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op frI would wager that I despise politics just about as much as you do. Whatever your political affiliation, we would probably agree that the system is broken, that politicians on both sides of the aisle are too beholden to special interests, and that all too often, we end up voting against someone far more passionately than we ever vote for someone. Maybe that is just a different way of saying that we usually vote for the lesser of two evils.

Another thing that we might agree on is that politics is much too often the Theater of the Absurd, in which candidates — many of whom are extravagantly wealthy — are rebranded as “common folk” to appeal to the electorate. Without question, the vast majority of political ads we see these days are attack ads, ad hominem attacks on the character of the opponent, but on those occasions when we do get a glimpse of the candidate, the staging will be very studied and precise, calculated in such a way to convey the same message: he or she is just one of us.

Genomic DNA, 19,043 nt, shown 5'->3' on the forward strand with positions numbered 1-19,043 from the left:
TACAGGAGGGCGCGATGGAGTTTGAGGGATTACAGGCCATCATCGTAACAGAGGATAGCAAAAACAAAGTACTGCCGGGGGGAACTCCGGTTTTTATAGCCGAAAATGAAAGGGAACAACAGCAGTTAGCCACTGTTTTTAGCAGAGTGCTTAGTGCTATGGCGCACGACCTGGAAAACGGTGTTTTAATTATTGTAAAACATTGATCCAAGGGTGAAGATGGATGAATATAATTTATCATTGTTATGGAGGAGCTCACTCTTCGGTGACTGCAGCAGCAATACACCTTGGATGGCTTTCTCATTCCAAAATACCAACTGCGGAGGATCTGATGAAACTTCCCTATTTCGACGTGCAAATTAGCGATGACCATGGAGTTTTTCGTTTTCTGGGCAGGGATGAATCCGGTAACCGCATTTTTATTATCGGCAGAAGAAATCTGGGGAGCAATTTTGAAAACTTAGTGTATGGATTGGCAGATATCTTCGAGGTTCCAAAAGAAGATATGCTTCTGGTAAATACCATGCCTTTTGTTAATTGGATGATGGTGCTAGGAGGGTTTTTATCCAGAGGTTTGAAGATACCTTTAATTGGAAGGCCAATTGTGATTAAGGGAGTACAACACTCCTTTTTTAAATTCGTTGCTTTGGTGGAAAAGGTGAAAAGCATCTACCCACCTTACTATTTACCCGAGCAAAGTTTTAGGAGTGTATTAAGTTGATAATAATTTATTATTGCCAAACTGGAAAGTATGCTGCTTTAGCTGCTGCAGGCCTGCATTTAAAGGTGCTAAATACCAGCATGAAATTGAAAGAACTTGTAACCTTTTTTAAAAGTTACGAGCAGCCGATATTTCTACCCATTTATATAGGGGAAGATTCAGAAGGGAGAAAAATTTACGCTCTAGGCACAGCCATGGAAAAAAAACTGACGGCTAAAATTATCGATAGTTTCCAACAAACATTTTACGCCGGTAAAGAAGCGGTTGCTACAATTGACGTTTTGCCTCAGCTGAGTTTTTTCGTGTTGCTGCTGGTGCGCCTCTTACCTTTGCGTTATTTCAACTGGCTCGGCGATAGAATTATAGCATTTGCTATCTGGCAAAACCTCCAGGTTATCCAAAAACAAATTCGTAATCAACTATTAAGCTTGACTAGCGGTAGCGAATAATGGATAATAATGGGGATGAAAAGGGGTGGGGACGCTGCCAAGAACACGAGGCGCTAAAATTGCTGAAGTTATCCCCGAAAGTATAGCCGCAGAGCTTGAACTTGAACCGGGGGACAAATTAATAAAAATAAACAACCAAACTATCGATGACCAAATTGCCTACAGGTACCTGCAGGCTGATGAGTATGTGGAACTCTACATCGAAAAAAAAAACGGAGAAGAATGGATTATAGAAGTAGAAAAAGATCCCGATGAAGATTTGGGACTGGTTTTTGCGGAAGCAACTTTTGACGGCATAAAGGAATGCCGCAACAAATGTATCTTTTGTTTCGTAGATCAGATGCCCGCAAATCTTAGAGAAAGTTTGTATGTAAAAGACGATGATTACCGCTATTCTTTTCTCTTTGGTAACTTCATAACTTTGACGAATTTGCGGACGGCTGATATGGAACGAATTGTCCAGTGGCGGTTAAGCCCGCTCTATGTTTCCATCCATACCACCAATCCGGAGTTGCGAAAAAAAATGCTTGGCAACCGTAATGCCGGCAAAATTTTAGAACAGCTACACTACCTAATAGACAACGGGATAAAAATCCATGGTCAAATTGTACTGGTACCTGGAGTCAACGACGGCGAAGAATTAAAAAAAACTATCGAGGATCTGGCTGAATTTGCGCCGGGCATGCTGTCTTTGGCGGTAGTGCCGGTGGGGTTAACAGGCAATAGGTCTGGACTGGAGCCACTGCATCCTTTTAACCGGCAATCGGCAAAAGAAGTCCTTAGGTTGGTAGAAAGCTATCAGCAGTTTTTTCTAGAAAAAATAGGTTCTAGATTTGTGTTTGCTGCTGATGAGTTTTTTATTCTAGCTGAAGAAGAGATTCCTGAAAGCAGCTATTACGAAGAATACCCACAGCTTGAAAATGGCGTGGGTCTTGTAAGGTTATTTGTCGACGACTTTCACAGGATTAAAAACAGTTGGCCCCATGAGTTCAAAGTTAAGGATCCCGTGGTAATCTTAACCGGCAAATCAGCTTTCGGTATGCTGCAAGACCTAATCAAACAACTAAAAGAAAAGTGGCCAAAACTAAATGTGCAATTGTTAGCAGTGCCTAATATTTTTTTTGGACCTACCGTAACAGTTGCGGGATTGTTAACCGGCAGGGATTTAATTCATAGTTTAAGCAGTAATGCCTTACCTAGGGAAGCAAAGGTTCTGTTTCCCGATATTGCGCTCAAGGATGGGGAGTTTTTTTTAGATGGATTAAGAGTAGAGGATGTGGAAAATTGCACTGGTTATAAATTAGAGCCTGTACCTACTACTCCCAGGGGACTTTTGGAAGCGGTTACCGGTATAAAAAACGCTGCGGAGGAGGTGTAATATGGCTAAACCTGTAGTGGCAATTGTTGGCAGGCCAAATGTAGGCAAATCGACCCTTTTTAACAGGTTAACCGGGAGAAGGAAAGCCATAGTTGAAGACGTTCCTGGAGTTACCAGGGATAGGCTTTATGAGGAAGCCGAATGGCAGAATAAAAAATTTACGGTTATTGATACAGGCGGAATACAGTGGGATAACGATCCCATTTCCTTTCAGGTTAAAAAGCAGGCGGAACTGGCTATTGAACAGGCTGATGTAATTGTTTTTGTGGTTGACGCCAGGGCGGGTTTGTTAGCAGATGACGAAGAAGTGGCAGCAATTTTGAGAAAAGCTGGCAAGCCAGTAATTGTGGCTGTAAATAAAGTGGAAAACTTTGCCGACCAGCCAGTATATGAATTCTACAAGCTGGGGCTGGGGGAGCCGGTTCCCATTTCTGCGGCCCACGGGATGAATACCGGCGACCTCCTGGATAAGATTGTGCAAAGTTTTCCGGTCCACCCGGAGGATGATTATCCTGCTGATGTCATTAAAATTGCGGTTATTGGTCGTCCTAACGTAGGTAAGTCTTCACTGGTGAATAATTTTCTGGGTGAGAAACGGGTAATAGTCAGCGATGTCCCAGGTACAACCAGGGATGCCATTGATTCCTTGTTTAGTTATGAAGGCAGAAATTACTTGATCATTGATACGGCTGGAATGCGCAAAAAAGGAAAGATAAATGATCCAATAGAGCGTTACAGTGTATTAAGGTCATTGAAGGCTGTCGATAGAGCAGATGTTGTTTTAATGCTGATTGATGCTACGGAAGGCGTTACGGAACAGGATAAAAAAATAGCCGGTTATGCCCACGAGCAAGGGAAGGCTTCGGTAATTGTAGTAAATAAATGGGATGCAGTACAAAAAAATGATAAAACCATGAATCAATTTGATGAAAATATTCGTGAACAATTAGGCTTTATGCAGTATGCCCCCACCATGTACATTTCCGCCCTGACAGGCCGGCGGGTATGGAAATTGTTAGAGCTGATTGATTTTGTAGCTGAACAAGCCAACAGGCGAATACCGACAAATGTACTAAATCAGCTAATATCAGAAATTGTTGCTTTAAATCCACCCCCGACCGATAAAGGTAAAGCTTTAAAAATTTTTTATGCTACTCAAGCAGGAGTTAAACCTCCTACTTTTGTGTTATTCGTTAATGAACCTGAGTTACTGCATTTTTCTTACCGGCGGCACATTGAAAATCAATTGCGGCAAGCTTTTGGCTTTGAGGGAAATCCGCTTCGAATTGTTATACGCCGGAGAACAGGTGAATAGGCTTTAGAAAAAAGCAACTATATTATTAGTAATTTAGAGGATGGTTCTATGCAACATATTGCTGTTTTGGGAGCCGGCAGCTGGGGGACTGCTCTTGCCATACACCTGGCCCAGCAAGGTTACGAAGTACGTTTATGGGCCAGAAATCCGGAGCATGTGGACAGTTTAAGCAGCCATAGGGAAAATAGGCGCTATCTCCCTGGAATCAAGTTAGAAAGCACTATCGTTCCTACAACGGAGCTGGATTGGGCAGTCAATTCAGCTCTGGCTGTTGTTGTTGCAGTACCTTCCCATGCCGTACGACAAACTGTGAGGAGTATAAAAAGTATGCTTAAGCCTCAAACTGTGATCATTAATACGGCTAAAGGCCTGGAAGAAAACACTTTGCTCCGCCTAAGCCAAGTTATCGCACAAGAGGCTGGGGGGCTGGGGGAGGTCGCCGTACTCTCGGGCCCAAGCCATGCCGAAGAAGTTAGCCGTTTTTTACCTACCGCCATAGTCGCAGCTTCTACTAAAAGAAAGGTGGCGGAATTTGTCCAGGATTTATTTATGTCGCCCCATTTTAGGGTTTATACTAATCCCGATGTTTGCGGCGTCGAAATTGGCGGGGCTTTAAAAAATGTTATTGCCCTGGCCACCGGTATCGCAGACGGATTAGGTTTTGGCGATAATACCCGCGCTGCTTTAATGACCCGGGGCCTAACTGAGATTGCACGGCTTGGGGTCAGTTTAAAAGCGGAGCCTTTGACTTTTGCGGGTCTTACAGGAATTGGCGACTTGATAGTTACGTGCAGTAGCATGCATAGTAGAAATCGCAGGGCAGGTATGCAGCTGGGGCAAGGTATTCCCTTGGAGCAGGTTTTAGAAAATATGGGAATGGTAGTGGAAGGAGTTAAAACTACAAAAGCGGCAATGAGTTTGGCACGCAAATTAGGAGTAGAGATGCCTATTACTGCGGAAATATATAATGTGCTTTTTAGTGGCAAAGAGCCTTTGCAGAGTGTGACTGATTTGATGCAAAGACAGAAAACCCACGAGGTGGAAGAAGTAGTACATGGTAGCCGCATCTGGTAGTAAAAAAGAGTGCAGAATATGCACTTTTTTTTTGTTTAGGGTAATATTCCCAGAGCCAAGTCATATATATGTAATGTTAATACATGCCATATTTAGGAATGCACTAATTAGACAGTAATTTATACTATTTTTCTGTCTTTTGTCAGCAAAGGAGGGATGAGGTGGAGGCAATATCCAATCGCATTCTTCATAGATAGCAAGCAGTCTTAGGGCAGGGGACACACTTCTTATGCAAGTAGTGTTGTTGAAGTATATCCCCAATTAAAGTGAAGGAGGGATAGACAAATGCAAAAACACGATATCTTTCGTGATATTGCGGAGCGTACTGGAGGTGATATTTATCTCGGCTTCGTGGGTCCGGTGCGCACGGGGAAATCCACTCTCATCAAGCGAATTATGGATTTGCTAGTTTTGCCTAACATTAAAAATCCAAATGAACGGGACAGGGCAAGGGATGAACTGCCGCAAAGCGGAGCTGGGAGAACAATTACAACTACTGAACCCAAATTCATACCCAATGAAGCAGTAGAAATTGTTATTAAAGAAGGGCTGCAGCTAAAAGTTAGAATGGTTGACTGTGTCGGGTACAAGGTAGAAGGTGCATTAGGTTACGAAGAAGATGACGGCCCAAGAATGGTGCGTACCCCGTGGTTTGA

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op coxIt looked so good on paper, the way terrible ideas always do. Instead of boarding our miniature dachshund as we usually do when we go to the beach each summer, we were going to take him with us this year.

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op edistoEDISTO ISLAND, SC — Whether it is a time-honored family tradition or simply the very real possibility that, as a family, we share a stunning lack of imagination, the Cox family always spends a week on Edisto Island every summer.

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op coxI have seen more Confederate flags flying in the past couple of weeks than I have seen in years. A few days ago, I was at the grocery store and saw a young fellow with a Confederate flag waving above the tailgate of his truck. As he pulled out of his parking space, another guy walking by said something to him — I couldn’t hear what — and then gave him a big smile and a thumbs up.

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op coxMany years ago, in a time and a place that seems so far away to me now, I courted a young lady and fancied I was in love. We were really just kids playing at being grown-ups, but we believed we were destined to spend eternity together.